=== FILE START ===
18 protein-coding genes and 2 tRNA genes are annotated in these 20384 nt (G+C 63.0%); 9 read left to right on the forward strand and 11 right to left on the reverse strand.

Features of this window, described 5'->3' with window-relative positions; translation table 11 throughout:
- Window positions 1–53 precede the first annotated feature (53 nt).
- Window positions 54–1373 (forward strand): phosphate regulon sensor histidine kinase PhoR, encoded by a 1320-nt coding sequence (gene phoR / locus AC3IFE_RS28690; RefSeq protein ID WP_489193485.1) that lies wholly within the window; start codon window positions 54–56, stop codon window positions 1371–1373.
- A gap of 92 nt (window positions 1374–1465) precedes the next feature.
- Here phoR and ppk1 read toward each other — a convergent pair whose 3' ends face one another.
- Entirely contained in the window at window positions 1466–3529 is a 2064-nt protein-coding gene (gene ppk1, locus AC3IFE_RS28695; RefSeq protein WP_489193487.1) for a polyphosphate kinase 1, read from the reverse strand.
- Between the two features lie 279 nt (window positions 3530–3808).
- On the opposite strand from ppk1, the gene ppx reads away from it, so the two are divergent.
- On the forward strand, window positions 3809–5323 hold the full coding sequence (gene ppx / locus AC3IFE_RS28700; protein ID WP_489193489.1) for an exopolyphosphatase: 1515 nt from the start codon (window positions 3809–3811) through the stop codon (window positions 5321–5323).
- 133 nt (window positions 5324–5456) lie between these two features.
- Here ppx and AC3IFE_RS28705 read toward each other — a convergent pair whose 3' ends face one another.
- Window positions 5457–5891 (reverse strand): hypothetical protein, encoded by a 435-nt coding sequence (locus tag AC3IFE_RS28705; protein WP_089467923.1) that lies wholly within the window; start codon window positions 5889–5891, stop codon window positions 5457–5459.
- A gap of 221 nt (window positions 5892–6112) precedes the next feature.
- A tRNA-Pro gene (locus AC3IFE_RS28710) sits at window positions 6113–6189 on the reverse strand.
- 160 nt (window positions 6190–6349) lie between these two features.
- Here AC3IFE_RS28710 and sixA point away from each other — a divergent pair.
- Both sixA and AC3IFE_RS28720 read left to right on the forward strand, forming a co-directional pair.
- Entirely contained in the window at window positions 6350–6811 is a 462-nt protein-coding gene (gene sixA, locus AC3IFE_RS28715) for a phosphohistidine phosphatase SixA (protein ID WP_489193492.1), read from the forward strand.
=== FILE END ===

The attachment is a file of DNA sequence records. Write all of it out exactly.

18 protein-coding genes and 2 tRNA genes are annotated in these 20384 nt (G+C 63.0%); 9 read left to right on the forward strand and 11 right to left on the reverse strand.

Features of this window, described 5'->3' with window-relative positions; translation table 11 throughout:
- Window positions 1–53 precede the first annotated feature (53 nt).
- Window positions 54–1373 (forward strand): phosphate regulon sensor histidine kinase PhoR, encoded by a 1320-nt coding sequence (gene phoR / locus AC3IFE_RS28690; RefSeq protein ID WP_489193485.1) that lies wholly within the window; start codon window positions 54–56, stop codon window positions 1371–1373.
- A gap of 92 nt (window positions 1374–1465) precedes the next feature.
- Here phoR and ppk1 read toward each other — a convergent pair whose 3' ends face one another.
- Entirely contained in the window at window positions 1466–3529 is a 2064-nt protein-coding gene (gene ppk1, locus AC3IFE_RS28695; RefSeq protein WP_489193487.1) for a polyphosphate kinase 1, read from the reverse strand.
- Between the two features lie 279 nt (window positions 3530–3808).
- On the opposite strand from ppk1, the gene ppx reads away from it, so the two are divergent.
- On the forward strand, window positions 3809–5323 hold the full coding sequence (gene ppx / locus AC3IFE_RS28700; protein ID WP_489193489.1) for an exopolyphosphatase: 1515 nt from the start codon (window positions 3809–3811) through the stop codon (window positions 5321–5323).
- 133 nt (window positions 5324–5456) lie between these two features.
- Here ppx and AC3IFE_RS28705 read toward each other — a convergent pair whose 3' ends face one another.
- Window positions 5457–5891 (reverse strand): hypothetical protein, encoded by a 435-nt coding sequence (locus tag AC3IFE_RS28705; protein WP_089467923.1) that lies wholly within the window; start codon window positions 5889–5891, stop codon window positions 5457–5459.
- A gap of 221 nt (window positions 5892–6112) precedes the next feature.
- A tRNA-Pro gene (locus AC3IFE_RS28710) sits at window positions 6113–6189 on the reverse strand.
- 160 nt (window positions 6190–6349) lie between these two features.
- Here AC3IFE_RS28710 and sixA point away from each other — a divergent pair.
- Both sixA and AC3IFE_RS28720 read left to right on the forward strand, forming a co-directional pair.
- Entirely contained in the window at window positions 6350–6811 is a 462-nt protein-coding gene (gene sixA, locus AC3IFE_RS28715) for a phosphohistidine phosphatase SixA (protein ID WP_489193492.1), read from the forward strand.